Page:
Please complete the form below to subscribe and recieve our monthly eAlerts via email.
On September 17, 2020, the Nevada Supreme Court issued a decision on whether Nevada’s public trust doctrine permits reallocation of water rights previously settled under Nevada’s prior appropriation doctrine. The majority found that the public trust doctrine does not permit such reallocation.
The litigation arose from contested water rights in the Walker River Basin, which originates in the Sierra Nevada mountains in California and ends at Walker Lake in Mineral County, Nevada. In response to the declining water quality of Walker Lake, Mineral County moved to intervene in ongoing litigation in federal district court over the 1936 Walker River Decree (Decree), which adjudicated rights in the Walker River Basin under the prior appropriation doctrine. Mineral County sought to modify the Decree to ensure minimum flows into Walker Lake under the public trust doctrine.
After Mineral County’s complaint in intervention was dismissed by the district court, it appealed to the Ninth Circuit Court of Appeals, which determined that Mineral County had standing to assert its public trust claim. The public trust claim came before the Nevada Supreme Court as one of two questions certified by the Ninth Circuit, who in reviewing the merits of Mineral County’s claim, asked the state court to define the scope of the public trust doctrine as it applies to Nevada’s system of water rights. Specifically, the Ninth Circuit asked the Nevada Supreme Court to determine whether Mineral County could seek to ensure that minimum flows reached Walker Lake on the theory that the public trust doctrine permits reallocating rights previously settled under the prior appropriation doctrine.
Nevada is a prior appropriation state, and as codified in Nevada’s water statutes, individual water rights are determined by priority of beneficial use. But as the Nevada Supreme Court noted, Nevada has also embraced public trust principles, recognizing that the state serves as trustee for public resources and, accordingly, public land and all waters of the state must be used in the best interests of the residents of Nevada. The Court concluded that the public trust doctrine applies to prior appropriated rights, but importantly, that the doctrine has always inhered in the state’s water law. Specifically, the Court held that Nevada’s existing statutory scheme ensures that the state is fulfilling its public trust duties by charging the State Engineer with approving and rejecting applications for diversion, and requiring the State Engineer to reject any permit applications detrimental to the public interest.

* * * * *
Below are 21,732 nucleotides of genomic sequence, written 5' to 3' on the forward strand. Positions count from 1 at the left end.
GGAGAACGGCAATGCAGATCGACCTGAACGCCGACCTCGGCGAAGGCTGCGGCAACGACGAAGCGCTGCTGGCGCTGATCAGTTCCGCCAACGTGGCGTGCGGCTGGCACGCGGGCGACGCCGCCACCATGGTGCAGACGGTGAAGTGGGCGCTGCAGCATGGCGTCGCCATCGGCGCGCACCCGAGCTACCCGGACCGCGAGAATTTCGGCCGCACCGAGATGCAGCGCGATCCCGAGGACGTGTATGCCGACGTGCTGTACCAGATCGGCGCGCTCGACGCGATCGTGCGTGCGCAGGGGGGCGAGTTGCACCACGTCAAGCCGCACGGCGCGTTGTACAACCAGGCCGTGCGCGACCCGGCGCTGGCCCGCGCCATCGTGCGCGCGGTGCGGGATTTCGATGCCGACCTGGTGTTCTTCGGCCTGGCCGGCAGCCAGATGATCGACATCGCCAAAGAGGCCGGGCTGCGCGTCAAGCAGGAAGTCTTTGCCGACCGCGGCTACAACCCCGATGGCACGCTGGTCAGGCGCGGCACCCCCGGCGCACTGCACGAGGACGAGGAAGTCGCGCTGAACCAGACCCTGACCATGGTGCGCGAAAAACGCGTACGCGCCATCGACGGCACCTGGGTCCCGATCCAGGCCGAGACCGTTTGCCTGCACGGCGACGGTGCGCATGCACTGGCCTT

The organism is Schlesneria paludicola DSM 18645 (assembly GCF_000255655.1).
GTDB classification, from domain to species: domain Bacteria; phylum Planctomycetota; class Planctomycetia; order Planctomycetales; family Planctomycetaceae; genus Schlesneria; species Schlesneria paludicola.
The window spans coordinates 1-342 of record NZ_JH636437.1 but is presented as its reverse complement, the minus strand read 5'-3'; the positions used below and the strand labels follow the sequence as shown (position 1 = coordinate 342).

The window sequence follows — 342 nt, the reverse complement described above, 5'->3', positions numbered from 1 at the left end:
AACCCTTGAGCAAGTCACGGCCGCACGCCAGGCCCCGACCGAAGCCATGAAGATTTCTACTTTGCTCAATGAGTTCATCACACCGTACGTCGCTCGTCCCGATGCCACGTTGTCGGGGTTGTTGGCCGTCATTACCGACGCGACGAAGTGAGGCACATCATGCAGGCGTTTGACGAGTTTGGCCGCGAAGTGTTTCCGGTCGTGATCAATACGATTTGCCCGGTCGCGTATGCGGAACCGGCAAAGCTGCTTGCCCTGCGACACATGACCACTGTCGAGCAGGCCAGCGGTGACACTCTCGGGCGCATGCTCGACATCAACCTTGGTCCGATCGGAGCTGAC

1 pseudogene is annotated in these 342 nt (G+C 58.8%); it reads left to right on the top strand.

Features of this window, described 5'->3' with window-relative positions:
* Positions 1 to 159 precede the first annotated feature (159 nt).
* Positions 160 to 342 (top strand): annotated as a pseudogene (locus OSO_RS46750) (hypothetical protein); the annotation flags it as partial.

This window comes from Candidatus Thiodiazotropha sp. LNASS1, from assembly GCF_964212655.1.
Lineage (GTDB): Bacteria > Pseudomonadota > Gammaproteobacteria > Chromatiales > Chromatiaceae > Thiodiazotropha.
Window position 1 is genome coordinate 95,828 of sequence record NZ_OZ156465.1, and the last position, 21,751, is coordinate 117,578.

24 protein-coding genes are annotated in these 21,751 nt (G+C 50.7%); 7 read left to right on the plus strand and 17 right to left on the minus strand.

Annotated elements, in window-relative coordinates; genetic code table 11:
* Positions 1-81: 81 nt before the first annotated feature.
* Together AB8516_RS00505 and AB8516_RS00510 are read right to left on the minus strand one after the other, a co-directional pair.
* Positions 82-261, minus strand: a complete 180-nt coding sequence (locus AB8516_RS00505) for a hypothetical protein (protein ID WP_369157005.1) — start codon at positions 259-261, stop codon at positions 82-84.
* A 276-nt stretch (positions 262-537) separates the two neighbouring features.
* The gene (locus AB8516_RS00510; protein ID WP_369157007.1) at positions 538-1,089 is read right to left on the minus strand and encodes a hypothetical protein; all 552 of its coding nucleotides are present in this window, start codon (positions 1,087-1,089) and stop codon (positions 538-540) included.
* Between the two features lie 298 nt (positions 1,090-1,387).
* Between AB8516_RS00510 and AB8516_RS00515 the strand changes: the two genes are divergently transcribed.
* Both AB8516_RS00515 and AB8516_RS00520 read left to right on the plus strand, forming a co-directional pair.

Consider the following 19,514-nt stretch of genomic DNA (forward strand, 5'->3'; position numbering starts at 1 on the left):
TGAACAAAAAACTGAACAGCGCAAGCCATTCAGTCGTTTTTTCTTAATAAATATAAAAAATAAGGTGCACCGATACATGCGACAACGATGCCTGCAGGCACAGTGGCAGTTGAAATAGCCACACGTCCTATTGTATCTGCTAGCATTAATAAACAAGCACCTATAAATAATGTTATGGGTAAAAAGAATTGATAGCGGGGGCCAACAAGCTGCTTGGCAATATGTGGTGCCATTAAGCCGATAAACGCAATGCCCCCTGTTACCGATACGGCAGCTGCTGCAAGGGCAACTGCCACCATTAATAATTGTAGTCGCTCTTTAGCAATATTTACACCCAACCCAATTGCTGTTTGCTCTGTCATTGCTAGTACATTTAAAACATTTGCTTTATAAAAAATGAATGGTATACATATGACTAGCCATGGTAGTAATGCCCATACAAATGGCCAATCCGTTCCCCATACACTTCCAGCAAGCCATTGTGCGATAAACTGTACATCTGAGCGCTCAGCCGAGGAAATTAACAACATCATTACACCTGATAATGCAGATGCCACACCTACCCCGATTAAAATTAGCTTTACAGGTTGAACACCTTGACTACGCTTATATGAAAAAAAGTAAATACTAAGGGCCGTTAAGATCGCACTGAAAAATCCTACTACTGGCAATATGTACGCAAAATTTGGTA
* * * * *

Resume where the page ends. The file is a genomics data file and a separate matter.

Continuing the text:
However, because the State Engineer is also expressly prohibited “from carrying out his or her duty ‘in a manner that conflicts with any applicable provision of a decree or order issued by a state or federal court,’” the Court found that “[t]he statutory water scheme in Nevada therefore expressly prohibits reallocating adjudicated water rights that have not been abandoned, forfeited, or otherwise lost pursuant to an express statutory provision.” Moreover, the Court concluded that permitting Mineral County’s request for reallocation of water under the public trust doctrine “would create uncertainties for future development in Nevada . . . .”
Two dissenting justices argued that while Nevada’s water statutes may share and promote the same core principles as the public trust doctrine, this was not sufficient to justify the majority’s decision to “override the public trust doctrine or render it superfluous.” Noting the highly deferential review of water right decisions by the State Engineer under Nevada’s statutory scheme, the dissent further criticized the majority’s interpretation as eliminating any judicial “remedy or action to be taken to protect from the irreversible depletion of this state’s most precious natural resource.”
The complete docket for Mineral County v. Lyon County, including the Nevada Supreme Court’s decision, is available here.
Somach Simmons & Dunn provides the information in its Environmental Law & Policy Alerts and on its website for informational purposes only. This general information is not a substitute for legal advice, and users should consult with legal counsel for specific advice. In addition, using this information or sending electronic mail to Somach Simmons & Dunn or its attorneys does not create an attorney-client relationship with Somach Simmons & Dunn.Read more news and alerts »